This past Saturday night (November 12th) I attended an interesting festival that is an historically important Catholic tradition, based on the life's work of St. Martin (Martin of Tours), and one particular event in his life, specifically.
This festival takes place to commemorate St. Martin (a knight in the Middle Ages, and then later on a monk) who met a beggar on his travels who was on the verge of freezing to death on a particularly cold night. The back story to the beggar is that he had been robbed shortly before he meets up with St. Martin, and that he was previously a middle-class citizen who was on the way home to his family when the night grew colder and he decided he'd never make it with his heavy cart full of his master's goods to sell the next day at market, all the way home on dark roads with the potential danger of getting lost or getting robbed. Therefore, the man decides to camp outside the city gates of where he came from, and then gets accosted by two bandits who steal his cart, his money and his clothing. That's when Martin comes along the man and the man begs Martin to help him, whereupon Martin takes his cloak and cuts it into two pieces. He gives the man half of it to keep him warm and thereby saves the man's life. Thus, Martin is sainted for this action, and a heap of other good deeds he accomplished in his lifetime.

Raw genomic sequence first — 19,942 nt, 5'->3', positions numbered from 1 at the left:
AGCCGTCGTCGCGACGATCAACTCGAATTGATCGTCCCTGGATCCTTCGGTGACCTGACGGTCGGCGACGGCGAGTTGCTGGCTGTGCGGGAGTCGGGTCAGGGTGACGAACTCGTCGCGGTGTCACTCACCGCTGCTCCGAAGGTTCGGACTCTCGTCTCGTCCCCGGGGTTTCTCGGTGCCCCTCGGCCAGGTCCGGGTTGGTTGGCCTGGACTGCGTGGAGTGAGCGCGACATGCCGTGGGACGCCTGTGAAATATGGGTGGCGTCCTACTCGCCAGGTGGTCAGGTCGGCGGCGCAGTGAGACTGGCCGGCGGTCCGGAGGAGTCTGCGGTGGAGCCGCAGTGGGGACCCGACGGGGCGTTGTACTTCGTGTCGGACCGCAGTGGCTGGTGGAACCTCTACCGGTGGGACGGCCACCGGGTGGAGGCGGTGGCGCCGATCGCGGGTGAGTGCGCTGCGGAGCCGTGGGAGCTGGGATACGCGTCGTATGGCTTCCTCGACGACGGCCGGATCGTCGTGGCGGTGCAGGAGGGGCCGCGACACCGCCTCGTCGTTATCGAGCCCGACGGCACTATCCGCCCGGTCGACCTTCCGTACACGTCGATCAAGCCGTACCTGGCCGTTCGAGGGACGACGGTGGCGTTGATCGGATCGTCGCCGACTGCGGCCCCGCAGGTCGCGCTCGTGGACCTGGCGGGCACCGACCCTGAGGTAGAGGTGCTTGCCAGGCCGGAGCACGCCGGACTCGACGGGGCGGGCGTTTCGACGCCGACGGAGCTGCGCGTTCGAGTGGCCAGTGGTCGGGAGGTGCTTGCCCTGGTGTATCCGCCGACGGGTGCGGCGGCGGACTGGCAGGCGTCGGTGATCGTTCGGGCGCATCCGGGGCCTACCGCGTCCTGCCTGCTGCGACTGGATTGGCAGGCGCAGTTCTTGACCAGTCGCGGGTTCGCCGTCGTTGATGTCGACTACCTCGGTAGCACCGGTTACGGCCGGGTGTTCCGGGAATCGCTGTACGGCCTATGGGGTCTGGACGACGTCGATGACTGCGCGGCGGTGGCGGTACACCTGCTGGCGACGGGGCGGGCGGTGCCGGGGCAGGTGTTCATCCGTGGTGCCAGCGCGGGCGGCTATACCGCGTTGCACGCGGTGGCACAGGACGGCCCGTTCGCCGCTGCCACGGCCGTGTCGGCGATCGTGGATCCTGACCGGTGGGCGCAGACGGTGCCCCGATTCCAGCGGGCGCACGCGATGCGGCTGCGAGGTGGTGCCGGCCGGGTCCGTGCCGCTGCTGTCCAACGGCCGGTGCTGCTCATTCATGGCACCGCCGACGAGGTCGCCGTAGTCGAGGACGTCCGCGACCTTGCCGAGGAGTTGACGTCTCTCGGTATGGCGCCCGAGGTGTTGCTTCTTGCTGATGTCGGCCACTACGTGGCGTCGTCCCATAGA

And, to finish this story with some fun photos, here are a few of me with my 'lantern' (there are traditionally parades of children with their parents and homemade paper lanterns who follow behind someone dressed up as St. Martin on a horse and parade through the town, or in my case, a public park, to reenact the noble deed that Martin did that cold night).